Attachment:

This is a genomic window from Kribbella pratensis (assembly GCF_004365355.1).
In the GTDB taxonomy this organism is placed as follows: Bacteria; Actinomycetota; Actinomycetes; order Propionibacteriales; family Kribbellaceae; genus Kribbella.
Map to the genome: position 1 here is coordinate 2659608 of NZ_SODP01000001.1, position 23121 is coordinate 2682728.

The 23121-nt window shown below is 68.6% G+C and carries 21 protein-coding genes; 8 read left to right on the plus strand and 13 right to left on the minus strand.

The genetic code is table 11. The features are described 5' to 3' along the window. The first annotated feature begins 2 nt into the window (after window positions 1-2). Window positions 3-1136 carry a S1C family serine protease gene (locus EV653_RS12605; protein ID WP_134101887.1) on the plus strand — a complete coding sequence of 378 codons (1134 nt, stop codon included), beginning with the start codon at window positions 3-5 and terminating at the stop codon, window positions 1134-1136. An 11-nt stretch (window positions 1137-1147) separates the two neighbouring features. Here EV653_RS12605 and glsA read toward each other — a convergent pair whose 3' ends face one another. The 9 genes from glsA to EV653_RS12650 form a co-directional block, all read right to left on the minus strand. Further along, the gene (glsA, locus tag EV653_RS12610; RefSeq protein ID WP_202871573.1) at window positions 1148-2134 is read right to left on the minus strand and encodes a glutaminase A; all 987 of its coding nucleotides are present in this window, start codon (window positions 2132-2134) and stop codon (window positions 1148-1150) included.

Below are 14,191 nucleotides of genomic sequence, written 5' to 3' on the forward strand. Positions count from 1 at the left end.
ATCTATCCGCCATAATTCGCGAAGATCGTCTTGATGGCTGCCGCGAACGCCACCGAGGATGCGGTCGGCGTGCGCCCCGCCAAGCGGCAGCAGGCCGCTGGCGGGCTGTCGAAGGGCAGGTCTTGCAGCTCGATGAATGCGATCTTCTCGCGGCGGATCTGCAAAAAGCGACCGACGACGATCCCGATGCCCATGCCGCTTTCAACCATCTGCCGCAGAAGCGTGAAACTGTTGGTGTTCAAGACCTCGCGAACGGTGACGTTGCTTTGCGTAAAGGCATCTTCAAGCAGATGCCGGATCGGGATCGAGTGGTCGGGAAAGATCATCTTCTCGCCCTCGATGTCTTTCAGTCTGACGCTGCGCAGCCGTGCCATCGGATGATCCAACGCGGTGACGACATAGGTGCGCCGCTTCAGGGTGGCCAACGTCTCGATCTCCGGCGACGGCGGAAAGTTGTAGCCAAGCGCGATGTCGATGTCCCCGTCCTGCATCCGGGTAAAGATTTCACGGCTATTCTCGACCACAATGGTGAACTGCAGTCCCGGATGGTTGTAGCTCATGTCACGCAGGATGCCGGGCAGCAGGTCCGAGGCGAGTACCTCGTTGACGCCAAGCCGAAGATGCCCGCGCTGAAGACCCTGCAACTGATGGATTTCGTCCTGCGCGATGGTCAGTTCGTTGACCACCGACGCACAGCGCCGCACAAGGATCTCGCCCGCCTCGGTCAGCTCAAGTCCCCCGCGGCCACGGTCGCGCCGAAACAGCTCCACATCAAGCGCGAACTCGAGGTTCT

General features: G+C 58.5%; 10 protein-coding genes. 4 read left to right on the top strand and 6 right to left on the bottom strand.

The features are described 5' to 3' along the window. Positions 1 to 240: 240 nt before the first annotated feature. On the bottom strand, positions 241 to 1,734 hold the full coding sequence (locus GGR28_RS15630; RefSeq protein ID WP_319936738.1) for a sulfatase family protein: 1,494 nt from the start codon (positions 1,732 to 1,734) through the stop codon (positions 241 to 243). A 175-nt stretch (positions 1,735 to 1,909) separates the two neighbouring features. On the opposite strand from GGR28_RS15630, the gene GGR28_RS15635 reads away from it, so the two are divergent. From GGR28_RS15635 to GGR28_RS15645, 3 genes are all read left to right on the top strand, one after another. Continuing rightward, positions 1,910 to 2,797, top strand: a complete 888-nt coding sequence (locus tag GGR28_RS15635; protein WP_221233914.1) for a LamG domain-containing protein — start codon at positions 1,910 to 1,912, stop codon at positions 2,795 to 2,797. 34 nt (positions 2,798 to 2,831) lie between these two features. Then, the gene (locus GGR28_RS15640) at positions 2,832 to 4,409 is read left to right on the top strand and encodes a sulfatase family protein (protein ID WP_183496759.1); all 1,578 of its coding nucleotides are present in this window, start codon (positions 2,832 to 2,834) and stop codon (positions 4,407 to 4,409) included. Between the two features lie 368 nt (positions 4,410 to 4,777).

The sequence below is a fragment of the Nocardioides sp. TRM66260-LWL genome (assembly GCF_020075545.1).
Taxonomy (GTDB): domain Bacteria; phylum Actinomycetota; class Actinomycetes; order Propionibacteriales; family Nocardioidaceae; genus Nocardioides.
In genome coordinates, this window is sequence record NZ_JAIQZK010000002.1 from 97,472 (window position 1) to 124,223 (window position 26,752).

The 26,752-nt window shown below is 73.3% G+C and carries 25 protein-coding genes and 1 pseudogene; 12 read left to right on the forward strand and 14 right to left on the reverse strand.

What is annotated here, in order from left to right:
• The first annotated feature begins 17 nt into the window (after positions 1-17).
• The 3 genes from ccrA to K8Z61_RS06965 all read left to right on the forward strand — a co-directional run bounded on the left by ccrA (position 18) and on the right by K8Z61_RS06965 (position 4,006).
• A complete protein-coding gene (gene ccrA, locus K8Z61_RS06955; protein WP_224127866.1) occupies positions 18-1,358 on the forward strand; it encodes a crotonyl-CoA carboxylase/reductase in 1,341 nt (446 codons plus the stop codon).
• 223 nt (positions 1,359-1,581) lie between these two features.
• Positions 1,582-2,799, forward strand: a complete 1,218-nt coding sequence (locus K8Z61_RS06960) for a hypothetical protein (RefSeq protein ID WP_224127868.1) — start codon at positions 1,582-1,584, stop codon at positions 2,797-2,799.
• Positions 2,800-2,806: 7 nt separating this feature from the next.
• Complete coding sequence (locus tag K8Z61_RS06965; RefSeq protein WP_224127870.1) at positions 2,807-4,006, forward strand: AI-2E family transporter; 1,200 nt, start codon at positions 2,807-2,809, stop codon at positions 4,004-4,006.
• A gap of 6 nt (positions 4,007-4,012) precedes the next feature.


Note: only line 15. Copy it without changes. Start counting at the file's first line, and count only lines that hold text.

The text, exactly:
• The first annotated feature begins 17 nt into the window (after positions 1-17).